“Ted lived down the road and also brought Seamus Heaney here. To know these great men of literature was wonderful for a young writer; to sit at the feet of such wisdom around the table. He had the power of words, and that’s what I would love to have. The other writer I really admire is Robert Louis Stevenson, for his gift of narrative. He’s the greatest author in the English language, one of those rare writers who does character and dialogue so well. He’s streets ahead of Sir Walter Scott and can do Jekyll And Hyde then do poetry and travel writing too.”
Morpurgo knows the landscape of Stevenson, both literary and actual, intimately. He’s made many trips to Scotland over the years, and has strong views about its connections to its larger, more powerful neighbour.
“My godmother lived in Edinburgh and I used to stay with her and she’d take me all over. She spoke Doric and was very proud of it, and my sister-in-law is Scottish too, so I’ve been to Celtic Connections to hear wonderful music, which is often what survives in conquered nations. We have great debates about the future. I think it’s a retrograde step to be separating into different countries because we live in a world where we should be joining together. If the Scottish-English thing hadn’t been done by conquering and bestiality by the army, then it might not be such an issue to separate.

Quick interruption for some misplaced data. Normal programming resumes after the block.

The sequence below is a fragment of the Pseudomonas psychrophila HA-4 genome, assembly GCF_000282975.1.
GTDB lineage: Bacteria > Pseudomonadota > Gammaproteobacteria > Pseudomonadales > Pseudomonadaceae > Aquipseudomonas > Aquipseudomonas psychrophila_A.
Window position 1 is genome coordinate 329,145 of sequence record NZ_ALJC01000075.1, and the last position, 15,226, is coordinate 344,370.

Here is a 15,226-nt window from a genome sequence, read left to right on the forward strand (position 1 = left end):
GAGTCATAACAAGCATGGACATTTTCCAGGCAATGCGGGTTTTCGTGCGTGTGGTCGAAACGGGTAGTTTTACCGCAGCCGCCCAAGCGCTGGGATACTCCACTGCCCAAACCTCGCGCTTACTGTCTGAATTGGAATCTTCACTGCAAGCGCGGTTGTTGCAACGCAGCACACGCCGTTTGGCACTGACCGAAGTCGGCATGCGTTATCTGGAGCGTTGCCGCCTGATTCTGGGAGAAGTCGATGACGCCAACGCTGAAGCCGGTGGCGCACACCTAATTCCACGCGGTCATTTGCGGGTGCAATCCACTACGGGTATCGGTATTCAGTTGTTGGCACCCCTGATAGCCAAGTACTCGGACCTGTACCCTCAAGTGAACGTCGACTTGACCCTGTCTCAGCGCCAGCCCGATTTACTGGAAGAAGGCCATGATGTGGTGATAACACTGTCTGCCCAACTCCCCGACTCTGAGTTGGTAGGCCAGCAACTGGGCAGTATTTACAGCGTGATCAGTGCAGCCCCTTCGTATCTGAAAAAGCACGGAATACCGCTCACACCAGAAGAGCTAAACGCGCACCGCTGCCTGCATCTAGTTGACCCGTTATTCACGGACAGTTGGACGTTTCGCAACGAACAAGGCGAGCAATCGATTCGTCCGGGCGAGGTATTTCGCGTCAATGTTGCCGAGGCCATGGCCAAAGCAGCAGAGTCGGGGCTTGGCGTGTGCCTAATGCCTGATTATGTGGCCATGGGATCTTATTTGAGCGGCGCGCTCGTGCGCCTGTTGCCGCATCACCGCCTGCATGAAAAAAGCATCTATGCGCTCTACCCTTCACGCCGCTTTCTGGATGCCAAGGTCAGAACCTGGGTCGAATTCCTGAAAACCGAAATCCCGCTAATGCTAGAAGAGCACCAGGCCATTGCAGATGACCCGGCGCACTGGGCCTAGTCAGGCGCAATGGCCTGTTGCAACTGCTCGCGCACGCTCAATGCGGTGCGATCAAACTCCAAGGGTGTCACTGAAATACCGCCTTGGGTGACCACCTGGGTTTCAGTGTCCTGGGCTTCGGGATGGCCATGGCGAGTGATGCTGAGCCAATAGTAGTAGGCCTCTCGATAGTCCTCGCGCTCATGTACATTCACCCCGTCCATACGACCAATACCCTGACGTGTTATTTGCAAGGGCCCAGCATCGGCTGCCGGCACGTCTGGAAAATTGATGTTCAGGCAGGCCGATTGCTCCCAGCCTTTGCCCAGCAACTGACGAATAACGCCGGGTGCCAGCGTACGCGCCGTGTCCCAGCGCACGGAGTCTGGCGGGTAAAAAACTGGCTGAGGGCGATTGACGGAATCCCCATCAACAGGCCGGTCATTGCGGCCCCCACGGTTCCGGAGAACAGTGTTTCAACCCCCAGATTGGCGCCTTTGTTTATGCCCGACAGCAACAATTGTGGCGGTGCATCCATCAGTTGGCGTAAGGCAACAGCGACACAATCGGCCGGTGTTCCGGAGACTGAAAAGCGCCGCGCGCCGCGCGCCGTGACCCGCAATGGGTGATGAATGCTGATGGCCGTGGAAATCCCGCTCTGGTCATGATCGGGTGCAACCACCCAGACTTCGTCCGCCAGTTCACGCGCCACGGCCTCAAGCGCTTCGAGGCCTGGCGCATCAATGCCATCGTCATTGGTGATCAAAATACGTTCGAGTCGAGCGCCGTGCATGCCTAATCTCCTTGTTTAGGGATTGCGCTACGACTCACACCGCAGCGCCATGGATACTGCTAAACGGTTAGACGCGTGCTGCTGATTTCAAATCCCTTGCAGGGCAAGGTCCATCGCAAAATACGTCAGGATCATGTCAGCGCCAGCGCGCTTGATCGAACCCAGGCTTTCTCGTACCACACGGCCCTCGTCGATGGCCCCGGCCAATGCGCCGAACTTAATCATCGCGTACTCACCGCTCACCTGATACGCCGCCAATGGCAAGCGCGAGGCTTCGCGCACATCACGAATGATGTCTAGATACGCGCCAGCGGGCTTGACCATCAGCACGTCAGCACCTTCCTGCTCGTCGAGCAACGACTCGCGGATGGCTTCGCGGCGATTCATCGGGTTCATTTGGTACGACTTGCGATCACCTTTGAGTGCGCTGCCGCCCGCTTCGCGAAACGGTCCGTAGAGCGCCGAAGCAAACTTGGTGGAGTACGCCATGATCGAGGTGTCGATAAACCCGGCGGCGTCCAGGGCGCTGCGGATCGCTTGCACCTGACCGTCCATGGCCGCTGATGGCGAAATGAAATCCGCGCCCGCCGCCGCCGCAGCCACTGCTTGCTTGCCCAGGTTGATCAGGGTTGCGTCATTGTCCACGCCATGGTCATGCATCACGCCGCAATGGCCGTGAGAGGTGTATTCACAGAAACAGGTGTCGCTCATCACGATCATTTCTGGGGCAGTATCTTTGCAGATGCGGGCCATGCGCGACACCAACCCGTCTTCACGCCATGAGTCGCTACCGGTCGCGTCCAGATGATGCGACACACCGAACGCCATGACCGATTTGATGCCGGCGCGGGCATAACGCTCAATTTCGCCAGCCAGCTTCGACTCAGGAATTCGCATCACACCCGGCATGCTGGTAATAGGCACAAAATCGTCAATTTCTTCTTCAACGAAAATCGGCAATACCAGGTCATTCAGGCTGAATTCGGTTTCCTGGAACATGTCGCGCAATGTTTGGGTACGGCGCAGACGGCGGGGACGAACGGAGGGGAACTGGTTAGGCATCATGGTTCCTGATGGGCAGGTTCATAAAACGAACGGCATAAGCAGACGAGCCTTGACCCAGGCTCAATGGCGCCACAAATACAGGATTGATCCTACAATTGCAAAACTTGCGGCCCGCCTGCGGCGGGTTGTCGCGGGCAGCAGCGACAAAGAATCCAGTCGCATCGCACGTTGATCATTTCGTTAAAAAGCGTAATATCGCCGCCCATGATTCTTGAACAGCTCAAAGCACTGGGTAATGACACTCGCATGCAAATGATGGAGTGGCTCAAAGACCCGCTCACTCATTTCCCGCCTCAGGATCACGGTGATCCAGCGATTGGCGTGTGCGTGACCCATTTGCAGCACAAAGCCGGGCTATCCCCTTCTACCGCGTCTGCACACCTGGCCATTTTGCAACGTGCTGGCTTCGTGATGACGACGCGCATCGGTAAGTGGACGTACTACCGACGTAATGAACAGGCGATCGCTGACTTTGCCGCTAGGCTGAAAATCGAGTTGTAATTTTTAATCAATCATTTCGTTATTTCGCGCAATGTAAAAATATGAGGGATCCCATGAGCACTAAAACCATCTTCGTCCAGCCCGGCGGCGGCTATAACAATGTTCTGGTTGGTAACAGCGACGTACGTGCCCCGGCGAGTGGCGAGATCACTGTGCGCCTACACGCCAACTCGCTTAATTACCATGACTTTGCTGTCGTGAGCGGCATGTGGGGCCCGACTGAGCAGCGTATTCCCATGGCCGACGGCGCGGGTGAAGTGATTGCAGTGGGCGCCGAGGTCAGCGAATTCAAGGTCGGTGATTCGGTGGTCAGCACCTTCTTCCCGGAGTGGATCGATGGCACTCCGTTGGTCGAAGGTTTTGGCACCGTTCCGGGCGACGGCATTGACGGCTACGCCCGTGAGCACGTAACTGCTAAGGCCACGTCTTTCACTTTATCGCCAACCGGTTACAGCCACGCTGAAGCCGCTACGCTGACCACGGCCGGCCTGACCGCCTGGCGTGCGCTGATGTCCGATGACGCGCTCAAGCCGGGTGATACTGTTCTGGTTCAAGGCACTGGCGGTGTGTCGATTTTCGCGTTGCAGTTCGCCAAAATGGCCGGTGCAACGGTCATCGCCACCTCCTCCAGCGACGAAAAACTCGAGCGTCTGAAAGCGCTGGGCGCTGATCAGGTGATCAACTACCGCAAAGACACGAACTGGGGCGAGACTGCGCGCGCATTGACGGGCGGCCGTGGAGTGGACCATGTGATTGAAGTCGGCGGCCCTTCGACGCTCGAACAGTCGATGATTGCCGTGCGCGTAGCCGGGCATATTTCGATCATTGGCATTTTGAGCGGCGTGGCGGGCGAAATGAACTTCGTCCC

“If I go up to Edinburgh in two years’ time I’ll feel very different about it if it’s separated. England will be a smaller place without Scotland or Wales or Northern Ireland.”
What would Joey say? If only horses could talk.
The National Theatre production of War Horse is at the Edinburgh Festival Theatre, 22 January to 15 February, tickets from £20-£50 (www.edtheatres.com)